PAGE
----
Youth focus of King Day Banquet
GRASONVILLE — At every table in the Grasonville Community Center on Saturday evening, Jan. 14, was a piece of paper attached to a paper bag that had a picture and quote from Dr. Martin Luther King Jr. Before the King Day Banquet, an annual celebration hosted by the Grasonville Community Center to honor the life of the civil rights activist, attendees had the opportunity to reflect on his statements.
As people walked into the community hall, located at 5601 Main St., Wayne Curtis and Christopher Sudler played piano and saxophone at the front of the room. The theme for this year’s King Day celebration was “Saving our Youth.”
Mistress of Ceremonies Minister Tywanda Griffin of Abundant Life Restoration Ministries in Centreville told the audience of about 20 people that the children are the future and that it is up to the community to help bring them up “the right way and in a positive way” because there is so much negativity out there.
Grasonville Community Center board member Christina Rochester thanked the group for attending and read a quote from King.
“Never, never be afraid to do what’s right, especially if the well being of a person or animal is at stake,” she said. “Society’s punishments are small compared to the woulds we inflict on our soul when we look the other way.”
But before Andre Sorrell, guest speaker and minister at Greater New Hope Church and Ministries in Preston, could share his thoughts about how to better shape the younger generation, “Lift Ev’ry Voice and Sing” was played and sung, student Joel King read a speech from King about education, and a chicken, ham and vegetables dinner was served. Following dinner, Sudler and Curtis performed “Amazing Grace.”
Sorrell, a Grasonville native who received his certificate in Theological and Biblical studies from Covenant Theology and Ministerial School in Florida in 2009, said reflecting on King’s speeches as a whole the first thing that came to his mind was the idea that people were created to stand out and never fit in.
Sorrell said there are three common areas “that we as a community, we as families, we as mothers, sisters and brothers ought to instill in our youth to prepare them to survive out here in this world.” Those three areas, he said, are empowerment, entrusting and encouragement.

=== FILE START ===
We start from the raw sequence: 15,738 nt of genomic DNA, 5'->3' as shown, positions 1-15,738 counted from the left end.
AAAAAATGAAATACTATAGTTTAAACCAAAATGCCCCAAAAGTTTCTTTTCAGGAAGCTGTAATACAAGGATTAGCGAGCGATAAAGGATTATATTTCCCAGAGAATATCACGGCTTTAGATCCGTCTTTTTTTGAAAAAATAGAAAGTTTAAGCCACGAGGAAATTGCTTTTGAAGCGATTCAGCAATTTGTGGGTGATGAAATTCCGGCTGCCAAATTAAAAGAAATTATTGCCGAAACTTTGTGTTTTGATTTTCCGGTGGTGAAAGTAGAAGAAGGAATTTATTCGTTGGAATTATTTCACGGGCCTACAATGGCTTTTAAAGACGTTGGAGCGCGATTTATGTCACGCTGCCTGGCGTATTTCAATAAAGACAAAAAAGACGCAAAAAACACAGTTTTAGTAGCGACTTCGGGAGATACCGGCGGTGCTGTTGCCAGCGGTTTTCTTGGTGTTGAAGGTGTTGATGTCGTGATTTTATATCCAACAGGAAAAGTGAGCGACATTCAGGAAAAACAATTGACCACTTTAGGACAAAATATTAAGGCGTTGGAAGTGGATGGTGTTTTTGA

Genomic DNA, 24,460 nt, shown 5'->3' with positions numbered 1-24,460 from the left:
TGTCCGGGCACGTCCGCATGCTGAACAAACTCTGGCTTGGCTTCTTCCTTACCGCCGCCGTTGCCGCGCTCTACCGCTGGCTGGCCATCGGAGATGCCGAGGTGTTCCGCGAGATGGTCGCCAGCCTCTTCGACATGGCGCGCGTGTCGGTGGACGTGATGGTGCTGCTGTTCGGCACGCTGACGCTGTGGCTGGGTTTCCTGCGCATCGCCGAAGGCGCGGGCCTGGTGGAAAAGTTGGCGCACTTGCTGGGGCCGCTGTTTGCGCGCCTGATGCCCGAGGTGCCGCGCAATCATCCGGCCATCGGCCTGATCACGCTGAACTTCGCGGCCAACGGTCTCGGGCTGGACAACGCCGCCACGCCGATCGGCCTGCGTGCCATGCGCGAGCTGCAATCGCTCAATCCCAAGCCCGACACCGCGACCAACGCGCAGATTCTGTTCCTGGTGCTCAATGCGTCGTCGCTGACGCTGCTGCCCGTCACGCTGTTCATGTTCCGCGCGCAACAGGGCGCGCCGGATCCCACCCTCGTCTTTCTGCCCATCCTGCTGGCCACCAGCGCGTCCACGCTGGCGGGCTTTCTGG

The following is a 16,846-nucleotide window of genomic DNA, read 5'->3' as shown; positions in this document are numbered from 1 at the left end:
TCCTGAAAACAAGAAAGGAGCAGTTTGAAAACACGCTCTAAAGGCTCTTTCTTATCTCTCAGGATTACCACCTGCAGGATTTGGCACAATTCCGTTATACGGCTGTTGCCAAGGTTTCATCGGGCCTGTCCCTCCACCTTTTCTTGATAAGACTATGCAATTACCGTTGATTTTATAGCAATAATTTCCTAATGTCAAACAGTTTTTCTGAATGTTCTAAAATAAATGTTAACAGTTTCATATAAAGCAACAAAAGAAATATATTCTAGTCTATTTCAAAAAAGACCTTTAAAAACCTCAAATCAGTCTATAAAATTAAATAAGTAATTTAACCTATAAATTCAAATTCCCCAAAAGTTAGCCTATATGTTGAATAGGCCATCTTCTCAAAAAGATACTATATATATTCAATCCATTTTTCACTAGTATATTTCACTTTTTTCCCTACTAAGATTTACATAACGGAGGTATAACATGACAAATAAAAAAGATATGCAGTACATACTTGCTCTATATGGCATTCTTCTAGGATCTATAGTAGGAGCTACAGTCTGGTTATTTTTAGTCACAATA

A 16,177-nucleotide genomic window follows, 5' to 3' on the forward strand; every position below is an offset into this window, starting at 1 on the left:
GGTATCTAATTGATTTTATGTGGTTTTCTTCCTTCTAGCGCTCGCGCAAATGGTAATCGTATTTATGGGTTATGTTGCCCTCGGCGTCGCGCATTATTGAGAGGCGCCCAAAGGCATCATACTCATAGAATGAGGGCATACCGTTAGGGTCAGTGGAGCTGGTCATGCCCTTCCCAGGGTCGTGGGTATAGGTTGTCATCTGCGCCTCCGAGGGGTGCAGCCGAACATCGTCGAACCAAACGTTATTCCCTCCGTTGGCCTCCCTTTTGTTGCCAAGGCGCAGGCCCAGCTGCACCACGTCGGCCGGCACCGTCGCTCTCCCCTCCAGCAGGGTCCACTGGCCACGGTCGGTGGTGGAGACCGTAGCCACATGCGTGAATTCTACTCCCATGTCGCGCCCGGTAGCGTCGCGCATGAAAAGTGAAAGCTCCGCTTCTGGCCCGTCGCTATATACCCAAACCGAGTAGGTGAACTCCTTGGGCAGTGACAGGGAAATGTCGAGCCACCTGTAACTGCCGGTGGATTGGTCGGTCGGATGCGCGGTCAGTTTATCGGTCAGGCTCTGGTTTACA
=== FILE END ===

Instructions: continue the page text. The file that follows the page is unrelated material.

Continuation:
With a focus on those three things, Sorrell said the younger generation would have the tools to survive in the world, but the responsibility to instill those values does not just rely on the individual family.
“I believe that it takes a community, it takes a nation to raise a child,” Sorrell said. “... I believe that if we can unify as a community and as a people that we ourselves can affect the change we desire to see.”
With changing times, Griffin said while reflecting on Sorrell’s words, it is important for the older generation to set good examples for the youth to follow because they are always looking up to them, and that it is the responsibility of the community surrounding the youth to show them the positives “so they can take that out to the world and do.”
Closing the ceremony, Jones said it is important to instill memories in the youth and that giving them affirmation makes a difference.
“We have to come together,” Jones said.
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Minister Andre Sorrell of Greater New Hope Church and Ministries in Preston, speaks to the audience about “Saving our Youth,” the theme for the Annual King Day Benefit Banquet on Saturday, Jan. 14, at the Grasonville Community Center.
A quote by Dr. Martin Luther King Jr. sits on a table at the Grasonville Community Center on Jan. 14 during the King Day Banquet. “If you can’t fly, then run. If you can’t run, then walk. If you can’t walk, then crawl. But whatever you do you have to keep moving foward,” it reads.
Chris Sudler, saxaphone, and Wayne Curtis, piano, play “Lift Ev’ry Voice and Sing” during the Grasonville Community Center King Day Banquet on Saturday, Jan. 14.